Ethics complaints against Pascoag fire chief dismissed

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PROVIDENCE – The Rhode Island Ethics Commission has dismissed two complaints against Pascoag Fire District Chief Harold Carter, voting that there was no probable cause for the violations alleged by Tax Collector Laurie McCutcheon.

McCutcheon, a 17-year employee of the district who has been on paid leave since January, stated that Carter had violated the state’s ethics law against nepotism in an investigation of possible fraudulent storm pay to his niece Brianna Carter, and his brother, Keith Carter.

A second count alleged that the chief had committed a violation in the promotion of Keith to the deputy chief position last year.

On the first count regarding storm pay, the commission members present voted 5-0 that probable cause did not exist to support McCutcheon’s allegations.

On the second count, the board was split, with two members voting in favor of investigating Keith Carter’s promotion and three voting against it, ultimately leading to a dismissal.

Chief Harold Carter speaks to residents during the district’s meeting in June.

The chief was represented by Providence-based attorney Albin Moser, and testimony before the board lasted around 45 minutes.

Commission member Marisa Quinn thanked board members at the end of the meeting for their patience noting, “I think it’s important to give people a chance to make their case.”

According to McCutcheon’s complaint, the problems at the department – one of four independent fire districts in Burrillville – began on January 8 when Chief Carter gave her a list of recipients due pay for working during a January 4 snow storm. The tax collector stated she believed that neither Brianna or Keith Carter had worked for the district during the storm.

The tax collector then contacted district Commissioner Brian Mathieu and informed him that the chief had asked her to violate the law by paying his relatives when they didn’t work

On January 9, McCutcheon received a letter noting she was suspended with pay “pending the completion of an investigation of certain conduct you have engaged in surrounding the payment of wages.”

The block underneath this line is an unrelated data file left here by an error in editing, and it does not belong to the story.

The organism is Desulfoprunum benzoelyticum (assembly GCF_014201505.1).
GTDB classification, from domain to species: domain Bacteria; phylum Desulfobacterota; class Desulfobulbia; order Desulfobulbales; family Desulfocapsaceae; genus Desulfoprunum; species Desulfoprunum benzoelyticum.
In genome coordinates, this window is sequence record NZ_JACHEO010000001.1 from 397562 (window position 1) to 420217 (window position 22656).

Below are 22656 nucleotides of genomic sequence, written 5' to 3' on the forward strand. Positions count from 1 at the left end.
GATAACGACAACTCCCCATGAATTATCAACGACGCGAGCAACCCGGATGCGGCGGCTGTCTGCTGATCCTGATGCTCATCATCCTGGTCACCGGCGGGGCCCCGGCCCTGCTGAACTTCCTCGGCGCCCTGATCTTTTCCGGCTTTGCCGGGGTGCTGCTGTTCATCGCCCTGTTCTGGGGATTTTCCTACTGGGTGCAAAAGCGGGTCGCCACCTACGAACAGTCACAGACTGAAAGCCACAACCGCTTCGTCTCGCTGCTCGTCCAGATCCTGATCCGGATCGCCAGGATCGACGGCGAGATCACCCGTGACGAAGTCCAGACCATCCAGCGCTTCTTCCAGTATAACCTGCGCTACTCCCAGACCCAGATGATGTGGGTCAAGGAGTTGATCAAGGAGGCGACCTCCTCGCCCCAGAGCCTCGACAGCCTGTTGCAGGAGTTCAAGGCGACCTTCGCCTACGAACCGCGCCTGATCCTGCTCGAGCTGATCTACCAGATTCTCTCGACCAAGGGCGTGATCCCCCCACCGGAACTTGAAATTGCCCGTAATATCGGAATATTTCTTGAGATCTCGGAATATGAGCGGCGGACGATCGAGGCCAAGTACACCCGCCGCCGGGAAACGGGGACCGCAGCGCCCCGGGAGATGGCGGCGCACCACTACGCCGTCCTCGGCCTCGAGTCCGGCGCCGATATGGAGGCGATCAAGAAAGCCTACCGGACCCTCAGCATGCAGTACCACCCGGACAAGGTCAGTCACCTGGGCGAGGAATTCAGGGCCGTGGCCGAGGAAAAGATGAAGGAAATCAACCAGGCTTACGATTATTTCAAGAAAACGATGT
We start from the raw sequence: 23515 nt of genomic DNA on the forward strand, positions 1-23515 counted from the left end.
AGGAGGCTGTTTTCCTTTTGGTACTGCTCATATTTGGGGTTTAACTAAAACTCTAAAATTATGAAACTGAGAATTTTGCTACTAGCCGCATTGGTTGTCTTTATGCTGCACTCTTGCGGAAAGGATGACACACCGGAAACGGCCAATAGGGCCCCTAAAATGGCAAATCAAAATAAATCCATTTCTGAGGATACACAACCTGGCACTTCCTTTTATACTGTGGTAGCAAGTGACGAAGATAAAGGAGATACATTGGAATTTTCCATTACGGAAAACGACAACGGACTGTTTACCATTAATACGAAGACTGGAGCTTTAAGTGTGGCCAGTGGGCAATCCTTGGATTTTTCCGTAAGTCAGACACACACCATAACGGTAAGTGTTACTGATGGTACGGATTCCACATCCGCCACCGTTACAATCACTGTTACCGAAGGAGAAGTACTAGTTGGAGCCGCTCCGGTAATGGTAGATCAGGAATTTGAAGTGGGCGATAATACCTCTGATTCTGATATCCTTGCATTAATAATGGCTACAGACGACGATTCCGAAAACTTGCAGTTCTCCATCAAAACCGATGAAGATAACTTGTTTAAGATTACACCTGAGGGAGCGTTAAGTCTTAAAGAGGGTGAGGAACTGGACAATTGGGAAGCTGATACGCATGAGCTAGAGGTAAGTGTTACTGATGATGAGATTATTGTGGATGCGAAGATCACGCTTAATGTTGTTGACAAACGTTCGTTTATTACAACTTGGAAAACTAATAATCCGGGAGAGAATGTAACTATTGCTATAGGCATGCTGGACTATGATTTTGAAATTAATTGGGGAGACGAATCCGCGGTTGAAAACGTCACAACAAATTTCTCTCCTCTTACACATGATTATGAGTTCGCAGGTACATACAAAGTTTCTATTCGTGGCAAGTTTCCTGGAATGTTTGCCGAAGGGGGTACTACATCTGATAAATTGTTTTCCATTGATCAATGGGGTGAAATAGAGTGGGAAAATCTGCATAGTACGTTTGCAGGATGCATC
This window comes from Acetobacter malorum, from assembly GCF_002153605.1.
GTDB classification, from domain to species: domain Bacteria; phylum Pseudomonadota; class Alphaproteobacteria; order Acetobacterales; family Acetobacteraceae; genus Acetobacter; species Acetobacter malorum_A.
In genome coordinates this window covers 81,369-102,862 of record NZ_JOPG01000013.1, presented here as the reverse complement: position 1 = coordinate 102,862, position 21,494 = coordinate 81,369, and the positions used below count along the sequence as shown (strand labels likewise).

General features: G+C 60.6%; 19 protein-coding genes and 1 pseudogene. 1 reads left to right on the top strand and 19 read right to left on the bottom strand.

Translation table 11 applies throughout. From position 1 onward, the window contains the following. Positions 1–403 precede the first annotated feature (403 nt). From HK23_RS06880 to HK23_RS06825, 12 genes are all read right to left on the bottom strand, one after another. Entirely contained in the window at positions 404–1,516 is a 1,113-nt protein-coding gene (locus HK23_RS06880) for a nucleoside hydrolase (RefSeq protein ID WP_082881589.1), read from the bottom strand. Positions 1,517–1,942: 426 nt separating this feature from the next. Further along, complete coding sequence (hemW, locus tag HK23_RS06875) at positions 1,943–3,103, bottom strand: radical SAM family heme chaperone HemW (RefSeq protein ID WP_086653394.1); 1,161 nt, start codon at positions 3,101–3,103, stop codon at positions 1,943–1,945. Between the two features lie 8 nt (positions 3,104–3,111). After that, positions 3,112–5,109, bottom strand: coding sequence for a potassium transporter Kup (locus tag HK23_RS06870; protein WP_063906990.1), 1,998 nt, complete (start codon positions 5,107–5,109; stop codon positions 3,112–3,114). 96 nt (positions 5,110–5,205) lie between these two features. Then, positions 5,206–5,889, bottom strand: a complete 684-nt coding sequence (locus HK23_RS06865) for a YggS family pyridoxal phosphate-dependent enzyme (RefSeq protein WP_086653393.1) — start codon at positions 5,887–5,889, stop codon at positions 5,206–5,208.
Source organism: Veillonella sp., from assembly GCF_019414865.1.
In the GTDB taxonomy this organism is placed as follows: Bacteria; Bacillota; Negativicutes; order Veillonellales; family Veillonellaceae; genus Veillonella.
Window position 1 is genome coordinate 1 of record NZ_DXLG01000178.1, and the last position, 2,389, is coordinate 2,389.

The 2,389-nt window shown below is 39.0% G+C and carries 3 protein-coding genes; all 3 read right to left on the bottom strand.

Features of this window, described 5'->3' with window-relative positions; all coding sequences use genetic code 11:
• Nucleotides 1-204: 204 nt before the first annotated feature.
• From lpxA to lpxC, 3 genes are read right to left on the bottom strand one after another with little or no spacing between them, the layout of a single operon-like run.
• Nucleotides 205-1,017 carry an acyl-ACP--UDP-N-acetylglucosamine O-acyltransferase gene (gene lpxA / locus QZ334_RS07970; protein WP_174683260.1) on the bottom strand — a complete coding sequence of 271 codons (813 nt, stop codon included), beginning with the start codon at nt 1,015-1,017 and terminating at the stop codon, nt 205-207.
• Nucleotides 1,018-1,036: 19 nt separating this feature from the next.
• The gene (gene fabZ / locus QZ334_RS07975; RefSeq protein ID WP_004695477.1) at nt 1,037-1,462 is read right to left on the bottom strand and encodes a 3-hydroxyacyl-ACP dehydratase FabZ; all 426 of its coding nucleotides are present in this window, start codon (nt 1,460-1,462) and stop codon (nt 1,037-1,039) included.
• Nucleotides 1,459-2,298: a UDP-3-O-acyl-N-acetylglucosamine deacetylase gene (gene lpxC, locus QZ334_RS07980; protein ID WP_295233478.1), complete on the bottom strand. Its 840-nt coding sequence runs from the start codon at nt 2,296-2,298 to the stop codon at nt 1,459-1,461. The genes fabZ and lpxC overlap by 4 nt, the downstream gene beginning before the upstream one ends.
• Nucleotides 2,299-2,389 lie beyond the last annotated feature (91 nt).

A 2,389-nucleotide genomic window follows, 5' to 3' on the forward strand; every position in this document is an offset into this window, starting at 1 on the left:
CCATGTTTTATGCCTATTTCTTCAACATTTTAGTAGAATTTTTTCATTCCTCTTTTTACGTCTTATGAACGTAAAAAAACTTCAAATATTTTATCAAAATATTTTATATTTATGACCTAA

Chief Carter has stated that he personally saw Keith and Brianna Carter working on January 4.

While the reason for their findings will not be released until later in the week, commission members sided with Carter, effectively closing the case.

Contacted for a reaction on the ruling, McCutcheon said, “It is too bad the commission ruled in his favor, we all know the justice system isn’t perfect but, I sleep well at night because i know the truth.”

It is the second time in recent months that a state agency has cleared the district of wrongdoing. In July, the department of the Attorney General ruled that the Pascoag Fire District did not violate the state’s Open Meetings Act during McCutcheon’s suspension.

But in August, the same office found the district guilty of two violations.

Another separate complaint to the Ethics Commission submitted by the tax collector’s husband, Gregory McCutcheon, against Deputy Chief Keith Carter’s wife, Commissioner Linda Carter, has not yet been addressed by the board, which meets monthly to discuss such complaints from across the state.

Editor’s note: The above article has been edited to add McCutcheon’s reaction, obtained after the story was initially published. It also notes two recent decisions issued by the AG’s office, discovered after the initial publication.

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